Novo Nordisk shared new clinical trial data that shows its obesity drug Wegovy (semaglutide) can also reduce the risk of various heart complications, including heart attack, in certain individuals.
Novo presented the results of the study at the American Heart Association (AHA) Scientific Sessions this past weekend in Philadelphia, which were also published in the New England Journal of Medicine.
The results come from Novo’s large-scale, Phase III cardiovascular outcomes study SELECT, which involved over 17,000 people in 41 countries who were overweight or obese and had heart disease. The participants did not have diabetes, which GLP-1 agonists like Wegovy can treat. Importantly, the results showed that the heart benefits were independent of Wegovy’s weight loss effects.
In trial data shared by Novo in August, Wegovy (2.4 mg injection, once weekly) cut the risk of major adverse cardiovascular events (MACE) such as heart attack, stroke or cardiovascular death by 20 percent compared to placebo, results that Novo revealed in August. The latest data confirmed these results and showed Wegovy reduced the risk of non-fatal heart attack by 28 percent and the risk of chronic kidney disease progression and renal death by 22 percent.
However, the results did not suggest that Wegovy specifically reduces the risk of cardiovascular death. Despite this, the researchers said there were “directionally consistent effects” across the study’s secondary measures that included heart failure complications, non-fatal heart attacks and death from any cause.
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Cardiovascular disease is the leading cause of disability and death worldwide, resulting in almost 18 million deaths every year. Despite cardiovascular mortality having decreased over the past 20 years, obesity-related cardiovascular deaths have increased significantly. Obesity leads to cardiovascular morbidity and mortality and is associated with risk factors such as high blood pressure and inflammation, said Novo in a news release announcing the trial results.
The SELECT trial began in 2018 and is Novo’s largest trial to date. Study volunteers were at least 45 years of age with a BMI ≥27 kg/m2 and the mean duration of Wegovy treatment was 33 months, offering a more real-world, long-term perspective.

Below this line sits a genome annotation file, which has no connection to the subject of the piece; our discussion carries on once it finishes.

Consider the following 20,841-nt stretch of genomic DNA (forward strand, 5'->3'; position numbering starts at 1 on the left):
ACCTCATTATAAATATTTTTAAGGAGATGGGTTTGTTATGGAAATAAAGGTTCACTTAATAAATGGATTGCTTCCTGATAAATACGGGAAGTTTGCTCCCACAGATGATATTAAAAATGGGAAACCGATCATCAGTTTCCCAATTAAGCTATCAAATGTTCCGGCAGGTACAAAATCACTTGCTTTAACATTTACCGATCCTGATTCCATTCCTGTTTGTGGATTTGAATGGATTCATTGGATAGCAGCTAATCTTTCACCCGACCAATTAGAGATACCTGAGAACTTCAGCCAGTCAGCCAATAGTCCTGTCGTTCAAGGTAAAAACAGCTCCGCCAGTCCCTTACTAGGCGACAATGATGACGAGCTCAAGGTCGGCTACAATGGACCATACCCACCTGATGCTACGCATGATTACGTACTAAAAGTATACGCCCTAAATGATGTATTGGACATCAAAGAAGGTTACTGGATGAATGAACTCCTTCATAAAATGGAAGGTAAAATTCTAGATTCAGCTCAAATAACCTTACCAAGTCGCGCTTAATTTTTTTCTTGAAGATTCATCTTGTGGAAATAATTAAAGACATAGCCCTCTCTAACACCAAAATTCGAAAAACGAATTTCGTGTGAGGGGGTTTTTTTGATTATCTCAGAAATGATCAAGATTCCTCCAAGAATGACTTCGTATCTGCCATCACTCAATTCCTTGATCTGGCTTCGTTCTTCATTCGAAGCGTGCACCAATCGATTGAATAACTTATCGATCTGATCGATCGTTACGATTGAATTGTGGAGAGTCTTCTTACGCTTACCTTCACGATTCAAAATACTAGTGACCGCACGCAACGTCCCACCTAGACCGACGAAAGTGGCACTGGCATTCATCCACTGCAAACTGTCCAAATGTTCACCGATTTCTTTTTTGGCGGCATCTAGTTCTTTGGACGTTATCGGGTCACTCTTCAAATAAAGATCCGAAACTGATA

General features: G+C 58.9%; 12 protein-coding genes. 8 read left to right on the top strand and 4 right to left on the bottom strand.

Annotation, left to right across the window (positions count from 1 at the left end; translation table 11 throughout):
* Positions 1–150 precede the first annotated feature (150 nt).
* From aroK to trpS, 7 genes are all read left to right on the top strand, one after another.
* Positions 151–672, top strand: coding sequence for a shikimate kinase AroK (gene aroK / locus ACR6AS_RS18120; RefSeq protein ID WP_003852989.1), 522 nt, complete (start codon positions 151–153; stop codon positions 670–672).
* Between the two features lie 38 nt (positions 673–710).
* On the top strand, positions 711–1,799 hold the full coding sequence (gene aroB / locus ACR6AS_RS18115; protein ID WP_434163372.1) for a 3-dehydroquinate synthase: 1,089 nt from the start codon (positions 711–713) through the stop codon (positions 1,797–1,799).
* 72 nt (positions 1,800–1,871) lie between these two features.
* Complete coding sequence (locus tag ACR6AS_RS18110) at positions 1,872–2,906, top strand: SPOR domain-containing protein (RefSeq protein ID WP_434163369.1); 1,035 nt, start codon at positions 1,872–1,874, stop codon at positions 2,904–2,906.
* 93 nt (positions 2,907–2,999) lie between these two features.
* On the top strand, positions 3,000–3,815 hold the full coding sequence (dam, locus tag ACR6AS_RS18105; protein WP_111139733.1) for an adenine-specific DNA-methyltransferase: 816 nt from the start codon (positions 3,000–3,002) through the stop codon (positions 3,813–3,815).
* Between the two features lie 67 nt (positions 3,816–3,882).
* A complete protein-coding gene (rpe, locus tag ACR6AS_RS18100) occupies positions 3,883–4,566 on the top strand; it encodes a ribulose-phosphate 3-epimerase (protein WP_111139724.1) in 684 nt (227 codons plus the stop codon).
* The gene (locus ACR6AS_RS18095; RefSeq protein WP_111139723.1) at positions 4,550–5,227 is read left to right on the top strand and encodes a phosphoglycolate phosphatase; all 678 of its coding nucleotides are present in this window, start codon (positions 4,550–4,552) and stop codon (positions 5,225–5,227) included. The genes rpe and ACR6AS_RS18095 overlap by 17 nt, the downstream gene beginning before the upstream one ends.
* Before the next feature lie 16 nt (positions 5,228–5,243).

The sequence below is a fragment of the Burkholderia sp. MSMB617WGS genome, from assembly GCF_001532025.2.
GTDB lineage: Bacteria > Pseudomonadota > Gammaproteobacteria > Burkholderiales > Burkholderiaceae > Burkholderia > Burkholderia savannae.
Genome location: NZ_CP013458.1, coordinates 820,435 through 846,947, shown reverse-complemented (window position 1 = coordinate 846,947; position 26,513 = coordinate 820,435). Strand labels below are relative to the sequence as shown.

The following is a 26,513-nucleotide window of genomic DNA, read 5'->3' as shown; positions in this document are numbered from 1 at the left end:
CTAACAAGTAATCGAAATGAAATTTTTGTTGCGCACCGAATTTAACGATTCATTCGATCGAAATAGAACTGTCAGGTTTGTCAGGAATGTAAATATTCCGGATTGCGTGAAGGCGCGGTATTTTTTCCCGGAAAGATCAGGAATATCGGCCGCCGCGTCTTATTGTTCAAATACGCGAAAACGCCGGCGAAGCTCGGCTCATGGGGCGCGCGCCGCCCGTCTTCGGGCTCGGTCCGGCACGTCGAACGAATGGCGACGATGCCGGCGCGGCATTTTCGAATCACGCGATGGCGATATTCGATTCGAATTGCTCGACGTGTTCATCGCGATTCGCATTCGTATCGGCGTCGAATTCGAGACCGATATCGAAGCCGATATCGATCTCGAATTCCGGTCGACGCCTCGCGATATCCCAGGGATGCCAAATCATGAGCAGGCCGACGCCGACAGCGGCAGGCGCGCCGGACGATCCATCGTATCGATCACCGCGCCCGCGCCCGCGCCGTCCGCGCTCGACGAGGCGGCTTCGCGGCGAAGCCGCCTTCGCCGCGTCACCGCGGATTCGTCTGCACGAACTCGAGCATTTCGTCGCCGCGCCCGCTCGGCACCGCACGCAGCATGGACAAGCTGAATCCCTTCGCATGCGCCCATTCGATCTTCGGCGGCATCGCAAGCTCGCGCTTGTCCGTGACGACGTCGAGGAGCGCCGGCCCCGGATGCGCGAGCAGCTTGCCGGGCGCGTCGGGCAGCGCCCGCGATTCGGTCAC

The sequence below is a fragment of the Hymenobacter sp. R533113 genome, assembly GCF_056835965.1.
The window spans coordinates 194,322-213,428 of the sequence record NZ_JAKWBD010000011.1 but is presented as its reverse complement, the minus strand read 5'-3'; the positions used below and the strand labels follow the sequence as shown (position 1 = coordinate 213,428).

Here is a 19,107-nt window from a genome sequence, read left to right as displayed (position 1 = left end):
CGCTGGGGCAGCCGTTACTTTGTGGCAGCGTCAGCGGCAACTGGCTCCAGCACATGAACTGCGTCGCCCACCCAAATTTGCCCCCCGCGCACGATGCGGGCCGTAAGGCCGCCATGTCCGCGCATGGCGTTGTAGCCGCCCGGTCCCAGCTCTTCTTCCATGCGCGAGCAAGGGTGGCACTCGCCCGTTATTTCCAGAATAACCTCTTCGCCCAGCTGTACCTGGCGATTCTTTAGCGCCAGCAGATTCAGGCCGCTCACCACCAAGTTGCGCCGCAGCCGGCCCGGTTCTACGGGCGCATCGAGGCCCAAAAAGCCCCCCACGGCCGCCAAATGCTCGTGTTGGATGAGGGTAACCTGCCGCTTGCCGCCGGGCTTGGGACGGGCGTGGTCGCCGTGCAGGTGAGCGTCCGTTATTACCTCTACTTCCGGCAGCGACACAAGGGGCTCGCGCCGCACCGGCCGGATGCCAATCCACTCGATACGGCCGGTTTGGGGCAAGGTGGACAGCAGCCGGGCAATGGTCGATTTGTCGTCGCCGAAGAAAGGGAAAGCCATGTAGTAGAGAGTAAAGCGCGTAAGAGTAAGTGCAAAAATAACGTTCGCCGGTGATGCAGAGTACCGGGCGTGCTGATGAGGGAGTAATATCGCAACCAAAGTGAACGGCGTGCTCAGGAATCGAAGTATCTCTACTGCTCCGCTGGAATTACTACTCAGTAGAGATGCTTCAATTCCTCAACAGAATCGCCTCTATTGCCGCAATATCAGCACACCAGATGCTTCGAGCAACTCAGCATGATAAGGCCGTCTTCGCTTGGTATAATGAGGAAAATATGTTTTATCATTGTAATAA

Heart attack, stroke or cardiovascular death occurred in 6.5 percent of participants on Wegovy compared to eight percent of those given placebo. The difference between the two groups was statistically significant and resulted in an overall calculated 20 percent reduction in these cardiovascular events.
Wegovy decreased the risk of stroke by seven percent, the risk of heart-related death by 15 percent and the risk of death by any cause by 19 percent compared to placebo. Notably, the obesity drug also slashed the risk of developing diabetes by 73 percent.
Since the study enrolled individuals who already had heart disease, the results don’t speak to Wegovy’s effects on cardiovascular outcomes in people without preexisting disease. In addition, Black people and women were underrepresented in the study, a study limitation that could hinder the generalization of the results.
Novo noted that the reduction of MACE was evident soon after treatment with Wegovy was started, which suggests “an effect that is more rapid than what would be expected if the cardiovascular effects were entirely mediated with the effects on body weight reduction.”
Novo filed for a label update in the US and EU this year to include an indication for risk reduction of MACE in adults with a BMI ≥27 kg/m2 and established cardiovascular disease. A decision is expected in 2024. In the US, the Food and Drug Administration (FDA) recently granted priority review for the addition of the SELECT data to the label for Wegovy.
Since its approval, Wegovy has been in high demand, which has led to significant shortages of the obesity drug. Despite the supply constraints, the drug has been bringing in over $1 billion every quarter for Novo.